Chippewa Ottawa Resource Authority

Preserving the Resource for Future Generations
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The Treaties
1836 Treaty tribes' right to conduct fishing activities is derived from the terms of the 1836 Treaty between the United States government and Ottawa and Chippewa Indians. The treaty gave up land but retained the right to hunt and fish in the treaty-ceded territory. These rights were reaffirmed in court cases during the 1970s.

What is a Treaty?

A treaty is a mechanism used by the United States government to give its word to another government, and that word is not eroded by the passage of time. According to the United States Constitution, treaties are the “supreme law of the land.”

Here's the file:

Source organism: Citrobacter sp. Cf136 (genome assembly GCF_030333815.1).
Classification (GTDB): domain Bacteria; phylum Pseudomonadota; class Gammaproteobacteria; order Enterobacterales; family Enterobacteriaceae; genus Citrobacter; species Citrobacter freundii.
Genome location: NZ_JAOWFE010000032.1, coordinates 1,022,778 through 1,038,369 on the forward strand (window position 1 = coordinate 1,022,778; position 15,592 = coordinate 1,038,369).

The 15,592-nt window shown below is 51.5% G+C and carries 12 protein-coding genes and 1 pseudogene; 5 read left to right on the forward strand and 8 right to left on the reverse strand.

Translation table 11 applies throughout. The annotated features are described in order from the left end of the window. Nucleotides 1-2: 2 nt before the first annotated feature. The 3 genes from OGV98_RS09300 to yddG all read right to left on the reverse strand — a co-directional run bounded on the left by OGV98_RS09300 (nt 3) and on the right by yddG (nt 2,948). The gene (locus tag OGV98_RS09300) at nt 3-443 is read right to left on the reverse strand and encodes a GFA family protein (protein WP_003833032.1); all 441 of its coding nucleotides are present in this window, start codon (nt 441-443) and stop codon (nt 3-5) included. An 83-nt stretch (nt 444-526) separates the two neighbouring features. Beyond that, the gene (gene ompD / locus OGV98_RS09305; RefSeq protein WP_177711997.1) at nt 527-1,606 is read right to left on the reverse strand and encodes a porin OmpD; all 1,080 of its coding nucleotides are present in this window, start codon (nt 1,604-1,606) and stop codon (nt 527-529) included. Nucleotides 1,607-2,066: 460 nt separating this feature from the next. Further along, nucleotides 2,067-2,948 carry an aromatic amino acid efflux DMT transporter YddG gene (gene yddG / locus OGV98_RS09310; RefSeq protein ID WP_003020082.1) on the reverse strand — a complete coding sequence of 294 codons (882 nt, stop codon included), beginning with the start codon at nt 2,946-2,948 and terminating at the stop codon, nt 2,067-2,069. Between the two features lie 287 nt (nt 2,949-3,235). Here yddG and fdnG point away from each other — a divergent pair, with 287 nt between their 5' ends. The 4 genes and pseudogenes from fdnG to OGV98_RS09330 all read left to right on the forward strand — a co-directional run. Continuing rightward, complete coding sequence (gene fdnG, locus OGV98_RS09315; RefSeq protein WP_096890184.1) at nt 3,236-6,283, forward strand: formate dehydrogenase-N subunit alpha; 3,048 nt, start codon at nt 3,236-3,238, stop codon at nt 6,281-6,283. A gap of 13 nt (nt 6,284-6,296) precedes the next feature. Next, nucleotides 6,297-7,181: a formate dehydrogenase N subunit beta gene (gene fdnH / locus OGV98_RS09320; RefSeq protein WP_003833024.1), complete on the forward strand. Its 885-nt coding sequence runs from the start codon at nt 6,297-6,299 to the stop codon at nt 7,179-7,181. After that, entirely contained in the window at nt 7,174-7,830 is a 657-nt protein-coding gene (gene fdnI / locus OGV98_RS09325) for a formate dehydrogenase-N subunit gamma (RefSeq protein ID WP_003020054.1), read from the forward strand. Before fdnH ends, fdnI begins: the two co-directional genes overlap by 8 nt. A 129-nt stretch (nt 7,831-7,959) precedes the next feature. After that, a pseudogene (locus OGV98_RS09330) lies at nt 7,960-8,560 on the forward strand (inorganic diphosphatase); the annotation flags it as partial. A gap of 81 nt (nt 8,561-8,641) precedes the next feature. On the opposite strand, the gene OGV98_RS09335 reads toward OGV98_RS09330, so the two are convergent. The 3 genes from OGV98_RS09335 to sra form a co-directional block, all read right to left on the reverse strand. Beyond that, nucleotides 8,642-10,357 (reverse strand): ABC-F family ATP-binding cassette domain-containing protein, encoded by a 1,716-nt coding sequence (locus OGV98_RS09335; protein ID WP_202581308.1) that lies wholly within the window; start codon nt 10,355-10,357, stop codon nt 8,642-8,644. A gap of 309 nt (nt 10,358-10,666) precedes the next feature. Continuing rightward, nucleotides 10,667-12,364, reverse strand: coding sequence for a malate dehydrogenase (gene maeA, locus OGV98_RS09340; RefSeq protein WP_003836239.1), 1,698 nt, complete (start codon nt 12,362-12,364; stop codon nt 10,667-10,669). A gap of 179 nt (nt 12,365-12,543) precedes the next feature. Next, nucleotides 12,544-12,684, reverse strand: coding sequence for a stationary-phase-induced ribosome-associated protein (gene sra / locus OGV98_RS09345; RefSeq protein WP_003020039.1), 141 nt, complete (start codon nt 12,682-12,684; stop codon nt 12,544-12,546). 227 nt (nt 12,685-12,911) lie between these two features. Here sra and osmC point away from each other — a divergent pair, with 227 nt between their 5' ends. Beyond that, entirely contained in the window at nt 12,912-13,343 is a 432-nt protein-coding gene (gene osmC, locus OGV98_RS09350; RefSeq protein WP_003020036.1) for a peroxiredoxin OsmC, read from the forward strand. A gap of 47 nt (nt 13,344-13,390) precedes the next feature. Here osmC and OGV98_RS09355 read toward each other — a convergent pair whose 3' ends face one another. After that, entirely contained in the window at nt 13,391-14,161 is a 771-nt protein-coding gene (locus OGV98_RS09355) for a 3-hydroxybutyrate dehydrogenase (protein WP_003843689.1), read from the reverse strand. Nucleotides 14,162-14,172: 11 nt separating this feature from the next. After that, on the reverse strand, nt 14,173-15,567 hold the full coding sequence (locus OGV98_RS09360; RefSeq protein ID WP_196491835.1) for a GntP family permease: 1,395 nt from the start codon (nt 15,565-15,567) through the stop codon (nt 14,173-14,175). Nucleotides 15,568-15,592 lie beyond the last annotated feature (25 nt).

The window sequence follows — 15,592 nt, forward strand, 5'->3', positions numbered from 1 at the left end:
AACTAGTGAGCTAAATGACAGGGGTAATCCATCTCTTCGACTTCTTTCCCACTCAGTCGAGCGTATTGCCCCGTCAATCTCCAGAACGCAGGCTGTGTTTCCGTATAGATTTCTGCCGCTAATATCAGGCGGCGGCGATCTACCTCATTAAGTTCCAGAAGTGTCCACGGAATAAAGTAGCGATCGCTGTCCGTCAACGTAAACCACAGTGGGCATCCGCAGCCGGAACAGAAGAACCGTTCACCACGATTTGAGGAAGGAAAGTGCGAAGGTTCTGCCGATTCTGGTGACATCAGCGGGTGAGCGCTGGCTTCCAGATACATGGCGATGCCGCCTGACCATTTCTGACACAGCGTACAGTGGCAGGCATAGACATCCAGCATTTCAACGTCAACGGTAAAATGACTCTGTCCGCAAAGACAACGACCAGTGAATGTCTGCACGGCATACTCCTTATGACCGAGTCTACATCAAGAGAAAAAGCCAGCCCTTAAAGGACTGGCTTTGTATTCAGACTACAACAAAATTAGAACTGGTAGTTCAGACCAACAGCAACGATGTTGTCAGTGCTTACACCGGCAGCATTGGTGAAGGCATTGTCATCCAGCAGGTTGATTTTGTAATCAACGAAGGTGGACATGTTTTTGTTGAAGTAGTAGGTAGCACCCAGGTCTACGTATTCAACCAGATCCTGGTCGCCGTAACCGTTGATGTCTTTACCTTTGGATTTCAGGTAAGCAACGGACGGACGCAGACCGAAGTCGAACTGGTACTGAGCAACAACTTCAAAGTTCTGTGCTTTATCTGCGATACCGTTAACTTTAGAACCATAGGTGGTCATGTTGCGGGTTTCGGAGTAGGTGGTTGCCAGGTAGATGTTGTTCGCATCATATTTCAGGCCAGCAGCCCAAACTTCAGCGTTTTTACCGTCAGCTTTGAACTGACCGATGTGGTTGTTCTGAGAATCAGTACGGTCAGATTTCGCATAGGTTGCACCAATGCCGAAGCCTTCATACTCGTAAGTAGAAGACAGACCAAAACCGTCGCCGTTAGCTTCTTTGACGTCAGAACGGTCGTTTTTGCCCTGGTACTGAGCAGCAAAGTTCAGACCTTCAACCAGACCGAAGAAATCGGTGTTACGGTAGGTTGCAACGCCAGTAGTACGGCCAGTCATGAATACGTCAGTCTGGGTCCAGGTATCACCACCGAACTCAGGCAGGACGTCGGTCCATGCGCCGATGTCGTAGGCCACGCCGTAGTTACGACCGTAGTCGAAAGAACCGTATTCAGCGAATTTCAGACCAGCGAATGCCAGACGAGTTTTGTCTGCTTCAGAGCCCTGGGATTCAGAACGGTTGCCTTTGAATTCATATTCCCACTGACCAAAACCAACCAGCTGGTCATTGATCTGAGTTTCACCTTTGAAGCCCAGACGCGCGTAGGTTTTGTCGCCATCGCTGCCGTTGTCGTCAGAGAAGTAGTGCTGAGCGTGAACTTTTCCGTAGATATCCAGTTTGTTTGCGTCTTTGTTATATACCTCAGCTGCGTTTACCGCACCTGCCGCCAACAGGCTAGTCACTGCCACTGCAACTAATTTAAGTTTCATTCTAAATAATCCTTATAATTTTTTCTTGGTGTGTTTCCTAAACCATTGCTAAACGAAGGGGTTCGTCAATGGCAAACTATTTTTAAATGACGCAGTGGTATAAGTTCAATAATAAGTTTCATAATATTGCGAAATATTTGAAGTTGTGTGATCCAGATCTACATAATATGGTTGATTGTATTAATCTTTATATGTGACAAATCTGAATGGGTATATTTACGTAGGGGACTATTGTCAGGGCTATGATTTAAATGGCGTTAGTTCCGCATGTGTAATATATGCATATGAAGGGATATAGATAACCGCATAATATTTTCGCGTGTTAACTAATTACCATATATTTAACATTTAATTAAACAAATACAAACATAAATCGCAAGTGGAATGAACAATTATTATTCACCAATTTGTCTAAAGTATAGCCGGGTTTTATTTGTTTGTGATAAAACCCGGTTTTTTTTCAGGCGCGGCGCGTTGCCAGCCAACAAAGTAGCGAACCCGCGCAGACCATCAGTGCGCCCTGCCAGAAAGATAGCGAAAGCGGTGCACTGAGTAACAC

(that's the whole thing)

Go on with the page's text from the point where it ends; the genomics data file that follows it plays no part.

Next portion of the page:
Accurate treaty interpretation is a sophisticated and complex legal issue. The body of treaty law is vast and continues to grow. Federal court involvement is often required to interpret treaties. The courts provide a thorough and well-researched legal interpretation, which serves as a foundation for common understanding of reserved treaty rights. This foundation promotes public understanding and acceptance of reserved rights.

How treaties between the U.S. and Indian tribes came about

Before the arrival of non-Indian people to North America, the landmass of the continent was completely controlled by native tribal entities. Tribes had all the rights of ownership, including the right to use the land and water resources as they desired.